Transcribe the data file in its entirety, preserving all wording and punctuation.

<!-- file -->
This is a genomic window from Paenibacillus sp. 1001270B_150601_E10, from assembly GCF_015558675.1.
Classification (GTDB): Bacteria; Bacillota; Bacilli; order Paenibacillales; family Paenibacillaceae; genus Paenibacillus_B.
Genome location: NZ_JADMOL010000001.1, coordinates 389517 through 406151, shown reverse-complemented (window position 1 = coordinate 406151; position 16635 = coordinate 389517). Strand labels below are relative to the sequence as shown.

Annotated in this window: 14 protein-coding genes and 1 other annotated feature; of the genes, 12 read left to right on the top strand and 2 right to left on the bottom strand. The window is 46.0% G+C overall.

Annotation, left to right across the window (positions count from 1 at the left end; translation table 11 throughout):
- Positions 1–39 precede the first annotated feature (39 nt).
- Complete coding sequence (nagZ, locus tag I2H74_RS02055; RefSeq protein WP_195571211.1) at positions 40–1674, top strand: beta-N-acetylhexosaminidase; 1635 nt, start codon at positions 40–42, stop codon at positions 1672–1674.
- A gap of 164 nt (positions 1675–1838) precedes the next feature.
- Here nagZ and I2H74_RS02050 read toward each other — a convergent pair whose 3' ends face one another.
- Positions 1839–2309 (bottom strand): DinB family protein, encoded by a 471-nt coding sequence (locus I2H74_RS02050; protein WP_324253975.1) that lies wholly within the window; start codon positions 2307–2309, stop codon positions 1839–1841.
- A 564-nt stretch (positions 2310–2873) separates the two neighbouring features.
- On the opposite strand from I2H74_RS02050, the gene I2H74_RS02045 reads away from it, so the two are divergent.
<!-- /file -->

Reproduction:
This is a genomic window from Paenibacillus sp. 1001270B_150601_E10, from assembly GCF_015558675.1.
Classification (GTDB): Bacteria; Bacillota; Bacilli; order Paenibacillales; family Paenibacillaceae; genus Paenibacillus_B.
Genome location: NZ_JADMOL010000001.1, coordinates 389517 through 406151, shown reverse-complemented (window position 1 = coordinate 406151; position 16635 = coordinate 389517). Strand labels below are relative to the sequence as shown.

Annotated in this window: 14 protein-coding genes and 1 other annotated feature; of the genes, 12 read left to right on the top strand and 2 right to left on the bottom strand. The window is 46.0% G+C overall.

Annotation, left to right across the window (positions count from 1 at the left end; translation table 11 throughout):
- Positions 1–39 precede the first annotated feature (39 nt).
- Complete coding sequence (nagZ, locus tag I2H74_RS02055; RefSeq protein WP_195571211.1) at positions 40–1674, top strand: beta-N-acetylhexosaminidase; 1635 nt, start codon at positions 40–42, stop codon at positions 1672–1674.
- A gap of 164 nt (positions 1675–1838) precedes the next feature.
- Here nagZ and I2H74_RS02050 read toward each other — a convergent pair whose 3' ends face one another.
- Positions 1839–2309 (bottom strand): DinB family protein, encoded by a 471-nt coding sequence (locus I2H74_RS02050; protein WP_324253975.1) that lies wholly within the window; start codon positions 2307–2309, stop codon positions 1839–1841.
- A 564-nt stretch (positions 2310–2873) separates the two neighbouring features.
- On the opposite strand from I2H74_RS02050, the gene I2H74_RS02045 reads away from it, so the two are divergent.